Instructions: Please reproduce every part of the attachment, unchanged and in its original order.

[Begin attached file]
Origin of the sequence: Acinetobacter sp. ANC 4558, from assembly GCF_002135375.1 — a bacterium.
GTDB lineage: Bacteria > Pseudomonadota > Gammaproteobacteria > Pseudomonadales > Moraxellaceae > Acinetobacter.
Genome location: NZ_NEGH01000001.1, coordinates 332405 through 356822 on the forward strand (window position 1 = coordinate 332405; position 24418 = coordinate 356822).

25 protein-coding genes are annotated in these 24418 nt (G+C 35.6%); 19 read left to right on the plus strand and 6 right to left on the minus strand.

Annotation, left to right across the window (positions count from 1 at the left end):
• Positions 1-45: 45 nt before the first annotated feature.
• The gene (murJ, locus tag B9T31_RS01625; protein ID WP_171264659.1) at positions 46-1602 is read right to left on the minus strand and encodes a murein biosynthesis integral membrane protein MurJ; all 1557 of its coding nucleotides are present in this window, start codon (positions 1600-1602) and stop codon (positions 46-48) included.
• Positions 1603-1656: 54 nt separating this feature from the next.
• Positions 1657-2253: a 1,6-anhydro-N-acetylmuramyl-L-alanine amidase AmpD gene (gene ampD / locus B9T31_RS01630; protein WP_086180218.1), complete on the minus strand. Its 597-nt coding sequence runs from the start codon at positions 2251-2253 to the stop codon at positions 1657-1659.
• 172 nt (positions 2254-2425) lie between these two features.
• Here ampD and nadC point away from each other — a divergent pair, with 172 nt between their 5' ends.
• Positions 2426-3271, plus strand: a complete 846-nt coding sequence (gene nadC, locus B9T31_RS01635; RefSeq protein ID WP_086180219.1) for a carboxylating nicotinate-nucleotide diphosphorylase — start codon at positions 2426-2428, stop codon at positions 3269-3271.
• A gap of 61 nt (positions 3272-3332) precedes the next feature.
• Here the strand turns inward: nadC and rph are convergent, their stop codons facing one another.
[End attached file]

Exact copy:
Origin of the sequence: Acinetobacter sp. ANC 4558, from assembly GCF_002135375.1 — a bacterium.
GTDB lineage: Bacteria > Pseudomonadota > Gammaproteobacteria > Pseudomonadales > Moraxellaceae > Acinetobacter.
Genome location: NZ_NEGH01000001.1, coordinates 332405 through 356822 on the forward strand (window position 1 = coordinate 332405; position 24418 = coordinate 356822).

25 protein-coding genes are annotated in these 24418 nt (G+C 35.6%); 19 read left to right on the plus strand and 6 right to left on the minus strand.

Annotation, left to right across the window (positions count from 1 at the left end):
• Positions 1-45: 45 nt before the first annotated feature.
• The gene (murJ, locus tag B9T31_RS01625; protein ID WP_171264659.1) at positions 46-1602 is read right to left on the minus strand and encodes a murein biosynthesis integral membrane protein MurJ; all 1557 of its coding nucleotides are present in this window, start codon (positions 1600-1602) and stop codon (positions 46-48) included.
• Positions 1603-1656: 54 nt separating this feature from the next.
• Positions 1657-2253: a 1,6-anhydro-N-acetylmuramyl-L-alanine amidase AmpD gene (gene ampD / locus B9T31_RS01630; protein WP_086180218.1), complete on the minus strand. Its 597-nt coding sequence runs from the start codon at positions 2251-2253 to the stop codon at positions 1657-1659.
• 172 nt (positions 2254-2425) lie between these two features.
• Here ampD and nadC point away from each other — a divergent pair, with 172 nt between their 5' ends.
• Positions 2426-3271, plus strand: a complete 846-nt coding sequence (gene nadC, locus B9T31_RS01635; RefSeq protein ID WP_086180219.1) for a carboxylating nicotinate-nucleotide diphosphorylase — start codon at positions 2426-2428, stop codon at positions 3269-3271.
• A gap of 61 nt (positions 3272-3332) precedes the next feature.
• Here the strand turns inward: nadC and rph are convergent, their stop codons facing one another.